X

Sign up for Equitymaster's free daily newsletter, The 5 Minute WrapUp and get access to our latest Multibagger guide (2017 Edition) on picking money-making stocks.

This is an entirely free service. No payments are to be made.


Download Now Subscribe to our free daily e-letter, The 5 Minute WrapUp and get this complimentary report.
We hate spam as much as you do. Check out our Privacy Policy and Terms Of Use.
Pharma – Future Diagnosed - Views on News from Equitymaster
 
 
  • PRINT
  • E-MAIL
  • FEEDBACK
  • A  A  A
  • May 31, 2003

    Pharma – Future Diagnosed

    The Indian pharmaceutical industry has come a long way since 1970 when the government introduced regulation in the pharmaceutical industry in the form of Drug Price Control Order (DPCO) and more recently, through the price-monitoring agency-National Pharmaceutical Pricing Authority (NPPA). These regulations were essentially to control the prices of drugs in the domestic market. This has helped the industry in providing quality drugs at reasonable prices. But with India now required to comply with the WTO regulation of providing product patents by 1st January 2005, the face of the Indian pharmaceutical industry is about to change in the coming future.

    Indian companies have traditionally concentrated on low priced generic drugs. They were thus not able to obtain critical size and hence restricted their research expenditure to low cost research activities such as reverse engineering of patented products. The R & D expenditure in India as a percentage of sales was only 2% in FY00 as against 15% for the global pharmaceutical majors. However, after 1st January 2005, Indian companies will not be able to reverse-engineer patented products and will have to increasingly invest in research to develop new products. There is hence an apprehension that Indian companies might find it difficult to survive in the post-patent period. In this scenario, let us analyse the various avenues open to Indian companies once the patent regime comes into effect.

    Licensing out an NCE:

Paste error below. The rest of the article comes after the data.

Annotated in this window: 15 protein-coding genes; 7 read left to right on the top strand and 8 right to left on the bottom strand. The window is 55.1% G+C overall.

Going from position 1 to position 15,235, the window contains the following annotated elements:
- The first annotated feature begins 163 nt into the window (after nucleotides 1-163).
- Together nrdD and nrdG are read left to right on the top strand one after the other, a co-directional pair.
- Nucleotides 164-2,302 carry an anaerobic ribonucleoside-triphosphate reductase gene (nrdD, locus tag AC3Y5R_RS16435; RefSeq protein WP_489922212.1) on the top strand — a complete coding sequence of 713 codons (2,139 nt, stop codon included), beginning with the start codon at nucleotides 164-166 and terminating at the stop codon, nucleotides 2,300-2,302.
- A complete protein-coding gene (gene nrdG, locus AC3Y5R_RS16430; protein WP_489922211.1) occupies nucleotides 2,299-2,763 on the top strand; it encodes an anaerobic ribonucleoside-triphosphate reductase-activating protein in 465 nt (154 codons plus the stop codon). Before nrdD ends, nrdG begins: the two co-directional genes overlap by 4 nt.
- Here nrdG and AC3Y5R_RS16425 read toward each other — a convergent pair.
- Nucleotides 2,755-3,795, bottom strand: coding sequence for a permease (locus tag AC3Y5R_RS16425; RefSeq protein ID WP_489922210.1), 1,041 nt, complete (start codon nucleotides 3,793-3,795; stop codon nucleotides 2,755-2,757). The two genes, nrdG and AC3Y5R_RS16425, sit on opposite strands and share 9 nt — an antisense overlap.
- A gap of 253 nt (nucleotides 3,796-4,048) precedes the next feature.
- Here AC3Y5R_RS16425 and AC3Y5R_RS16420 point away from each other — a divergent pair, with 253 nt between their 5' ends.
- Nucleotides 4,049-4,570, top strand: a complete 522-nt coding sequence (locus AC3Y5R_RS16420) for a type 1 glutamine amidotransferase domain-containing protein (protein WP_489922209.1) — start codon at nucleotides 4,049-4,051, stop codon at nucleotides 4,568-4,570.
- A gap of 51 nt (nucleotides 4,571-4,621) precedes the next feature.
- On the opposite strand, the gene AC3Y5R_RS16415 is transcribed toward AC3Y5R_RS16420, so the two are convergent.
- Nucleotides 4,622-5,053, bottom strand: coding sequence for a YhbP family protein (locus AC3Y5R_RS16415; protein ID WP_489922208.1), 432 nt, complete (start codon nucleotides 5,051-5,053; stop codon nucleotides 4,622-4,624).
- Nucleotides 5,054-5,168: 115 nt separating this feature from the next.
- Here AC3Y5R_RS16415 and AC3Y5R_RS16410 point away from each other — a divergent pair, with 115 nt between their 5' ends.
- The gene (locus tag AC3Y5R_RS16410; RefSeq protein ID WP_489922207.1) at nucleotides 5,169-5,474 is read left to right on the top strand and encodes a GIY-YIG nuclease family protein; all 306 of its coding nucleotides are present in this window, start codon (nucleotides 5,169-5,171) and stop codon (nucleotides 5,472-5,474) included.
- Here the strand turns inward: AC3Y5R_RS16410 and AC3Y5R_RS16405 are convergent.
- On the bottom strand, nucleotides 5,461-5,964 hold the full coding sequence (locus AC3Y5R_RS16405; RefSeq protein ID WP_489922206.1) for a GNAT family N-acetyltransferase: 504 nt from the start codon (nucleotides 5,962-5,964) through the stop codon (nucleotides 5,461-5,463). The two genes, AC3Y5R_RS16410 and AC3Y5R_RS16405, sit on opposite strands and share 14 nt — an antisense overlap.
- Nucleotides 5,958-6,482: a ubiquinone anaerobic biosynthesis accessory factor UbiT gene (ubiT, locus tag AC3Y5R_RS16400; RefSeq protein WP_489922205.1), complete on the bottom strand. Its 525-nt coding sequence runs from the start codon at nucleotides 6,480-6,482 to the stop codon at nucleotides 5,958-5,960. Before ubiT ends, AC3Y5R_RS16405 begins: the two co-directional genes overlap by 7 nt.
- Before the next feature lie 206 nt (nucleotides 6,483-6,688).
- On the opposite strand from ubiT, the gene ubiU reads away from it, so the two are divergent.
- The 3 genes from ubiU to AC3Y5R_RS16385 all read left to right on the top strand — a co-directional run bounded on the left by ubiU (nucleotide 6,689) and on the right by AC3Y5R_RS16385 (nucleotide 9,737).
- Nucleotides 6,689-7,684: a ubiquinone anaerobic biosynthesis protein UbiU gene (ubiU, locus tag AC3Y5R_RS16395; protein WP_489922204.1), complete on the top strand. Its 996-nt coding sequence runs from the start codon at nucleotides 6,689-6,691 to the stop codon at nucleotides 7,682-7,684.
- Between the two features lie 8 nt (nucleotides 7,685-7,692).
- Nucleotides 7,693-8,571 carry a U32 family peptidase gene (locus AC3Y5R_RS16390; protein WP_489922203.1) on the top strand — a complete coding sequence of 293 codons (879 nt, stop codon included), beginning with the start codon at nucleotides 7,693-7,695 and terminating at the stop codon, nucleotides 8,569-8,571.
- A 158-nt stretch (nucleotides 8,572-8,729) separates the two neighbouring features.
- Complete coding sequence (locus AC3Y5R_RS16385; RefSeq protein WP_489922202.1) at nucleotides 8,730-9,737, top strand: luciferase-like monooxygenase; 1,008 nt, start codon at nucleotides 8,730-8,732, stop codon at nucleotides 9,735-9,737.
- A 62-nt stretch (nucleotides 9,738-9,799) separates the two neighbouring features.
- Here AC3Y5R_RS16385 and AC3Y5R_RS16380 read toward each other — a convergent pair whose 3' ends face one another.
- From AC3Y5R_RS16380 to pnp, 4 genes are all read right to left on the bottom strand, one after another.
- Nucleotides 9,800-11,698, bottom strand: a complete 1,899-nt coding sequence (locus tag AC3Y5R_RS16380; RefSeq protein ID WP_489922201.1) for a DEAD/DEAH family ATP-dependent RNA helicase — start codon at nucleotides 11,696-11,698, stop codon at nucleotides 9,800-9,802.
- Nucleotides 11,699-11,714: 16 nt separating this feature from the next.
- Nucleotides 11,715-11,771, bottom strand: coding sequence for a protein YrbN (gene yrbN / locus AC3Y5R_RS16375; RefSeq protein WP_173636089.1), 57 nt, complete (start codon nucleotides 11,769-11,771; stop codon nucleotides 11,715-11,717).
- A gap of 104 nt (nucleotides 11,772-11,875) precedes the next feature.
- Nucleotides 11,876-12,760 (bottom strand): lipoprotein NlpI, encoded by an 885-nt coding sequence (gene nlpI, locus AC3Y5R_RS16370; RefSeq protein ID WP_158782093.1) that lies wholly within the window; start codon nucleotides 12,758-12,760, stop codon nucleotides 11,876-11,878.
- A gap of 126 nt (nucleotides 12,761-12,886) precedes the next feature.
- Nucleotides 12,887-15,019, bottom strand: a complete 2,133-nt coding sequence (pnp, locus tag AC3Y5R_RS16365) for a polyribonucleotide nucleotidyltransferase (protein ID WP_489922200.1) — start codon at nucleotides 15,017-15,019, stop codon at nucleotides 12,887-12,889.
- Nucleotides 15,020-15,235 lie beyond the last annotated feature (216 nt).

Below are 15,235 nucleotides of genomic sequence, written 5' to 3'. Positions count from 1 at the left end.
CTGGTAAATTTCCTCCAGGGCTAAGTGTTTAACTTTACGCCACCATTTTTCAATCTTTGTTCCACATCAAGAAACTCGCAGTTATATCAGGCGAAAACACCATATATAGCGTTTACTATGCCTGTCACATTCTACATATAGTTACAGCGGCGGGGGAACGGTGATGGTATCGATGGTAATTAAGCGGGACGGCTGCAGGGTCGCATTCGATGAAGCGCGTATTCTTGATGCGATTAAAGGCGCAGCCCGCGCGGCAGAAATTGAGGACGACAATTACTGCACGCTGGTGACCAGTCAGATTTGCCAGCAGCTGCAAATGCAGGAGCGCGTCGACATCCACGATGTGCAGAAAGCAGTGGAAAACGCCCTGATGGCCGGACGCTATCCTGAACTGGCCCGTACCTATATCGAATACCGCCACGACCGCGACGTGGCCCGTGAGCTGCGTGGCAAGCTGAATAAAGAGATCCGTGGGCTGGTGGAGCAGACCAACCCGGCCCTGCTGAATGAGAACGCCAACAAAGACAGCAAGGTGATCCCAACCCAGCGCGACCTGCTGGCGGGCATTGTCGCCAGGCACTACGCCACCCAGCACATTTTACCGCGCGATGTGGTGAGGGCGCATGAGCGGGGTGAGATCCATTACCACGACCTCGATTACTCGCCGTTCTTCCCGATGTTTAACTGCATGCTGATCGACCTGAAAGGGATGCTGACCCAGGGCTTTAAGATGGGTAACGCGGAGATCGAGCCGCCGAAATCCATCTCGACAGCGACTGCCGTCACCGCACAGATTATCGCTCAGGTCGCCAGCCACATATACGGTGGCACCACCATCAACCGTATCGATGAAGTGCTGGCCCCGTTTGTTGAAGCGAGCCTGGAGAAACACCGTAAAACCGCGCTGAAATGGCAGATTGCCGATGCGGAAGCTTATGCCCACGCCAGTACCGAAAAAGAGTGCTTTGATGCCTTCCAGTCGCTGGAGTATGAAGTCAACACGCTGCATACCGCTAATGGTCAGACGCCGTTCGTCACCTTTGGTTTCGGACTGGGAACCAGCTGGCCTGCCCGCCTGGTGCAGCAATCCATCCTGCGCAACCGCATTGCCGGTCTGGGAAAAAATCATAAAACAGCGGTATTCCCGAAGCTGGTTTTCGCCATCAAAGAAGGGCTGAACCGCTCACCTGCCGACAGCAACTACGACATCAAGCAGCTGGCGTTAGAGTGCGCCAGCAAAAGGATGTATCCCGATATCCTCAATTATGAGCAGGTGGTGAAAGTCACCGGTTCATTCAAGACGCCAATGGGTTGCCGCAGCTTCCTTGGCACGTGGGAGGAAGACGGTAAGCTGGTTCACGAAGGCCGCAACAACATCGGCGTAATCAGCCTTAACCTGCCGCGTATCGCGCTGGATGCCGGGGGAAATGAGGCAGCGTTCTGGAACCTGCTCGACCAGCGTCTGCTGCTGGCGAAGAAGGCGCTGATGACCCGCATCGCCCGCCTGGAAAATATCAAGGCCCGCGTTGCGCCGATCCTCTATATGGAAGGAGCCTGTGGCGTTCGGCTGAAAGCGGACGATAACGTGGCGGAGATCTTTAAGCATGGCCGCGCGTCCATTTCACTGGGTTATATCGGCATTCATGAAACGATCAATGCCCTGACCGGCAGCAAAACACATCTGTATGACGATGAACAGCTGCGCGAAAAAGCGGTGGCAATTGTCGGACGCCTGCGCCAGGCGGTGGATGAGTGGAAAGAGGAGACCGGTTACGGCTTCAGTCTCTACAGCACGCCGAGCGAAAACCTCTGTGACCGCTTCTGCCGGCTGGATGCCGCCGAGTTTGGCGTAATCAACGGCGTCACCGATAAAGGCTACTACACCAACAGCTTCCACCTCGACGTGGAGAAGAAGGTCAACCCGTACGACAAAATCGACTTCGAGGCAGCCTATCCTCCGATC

Indian companies could use their expertise in chemistry and process development to develop New Chemical Entities (NCE). NCE is a chemical molecule developed by the innovator company in the early drug discovery stage, which after undergoing clinical trials could translate into a drug that could be a cure for some disease. Synthesis of NCE is the first step in the process of development of a drug. Once the synthesis of the NCE has been completed, Indian companies have two options before them. They can either go for clinical trials on their own or license the NCE to another company. In the latter option, Indian companies can avoid the expensive and lengthy process of clinical trials, as the licensee company would be conducting further clinical trials and subsequently launching the drug. Companies adopting this model of business would be able to generate high margins as they get a huge one-time payment for the NCE apart from entering into a revenue sharing agreement with the licensee company.

    For example, Dr Reddy’s Laboratory has licensed its NCE for diabetes DRF 2725 to Novo Nordisk and received a milestone and upfront payment of Rs 334 m and its NCE for Type 2 diabetes DRF-4158 to Novartis Pharma AG for Rs 55 m during the financial year 2002. The following table shows the major drugs licensed by Indian companies.

    Innovator Company Licensed to Name of the NCE Segment
    Dr. Reddys Laboratory Ltd. Novartis Pharma AG DRF-4158 Anti-Diabetes
    Dr. Reddys Laboratory Ltd. Novo Nordisk DRF-2725 Anti-Diabetes
    Dr. Reddys Laboratory Ltd. Novo Nordisk DRF-2593 Anti-Diabetes
    Ranbaxy Ltd. Bayer AG CiproXR Anti-Infective

    However, there is a risk of failure of the drug at any of the phases of the clinical trials and could adversely affect the performance of the company. For instance, the phase 2 clinical trials of Dr. Reddys Laboratory’s NCE DRF-272 (Ragaglitazer), being carried out by Novo Nordisk, were suspended resulting in a loss of huge potential revenues for the former, had it reached the commercial stage.

    In the other option, Indian companies could instead of licensing out the NCE, carry out the entire process of clinical trials, obtain the required regulatory approvals and launch the drug in the market. The company would have the patent for such a drug and hence be able to enjoy marketing exclusivity for a long period, in which time they are able to generate large revenues. The margins in this kind of initiative are also comparatively large. Ranbaxy Ltd. has taken lead in this field. Phase 2 clinical trials for its first NCE for curing Urological disorders, RBx-2258 is being carried out at different centers in India. Another molecule RBx-6198 is in its’ early discovery stage.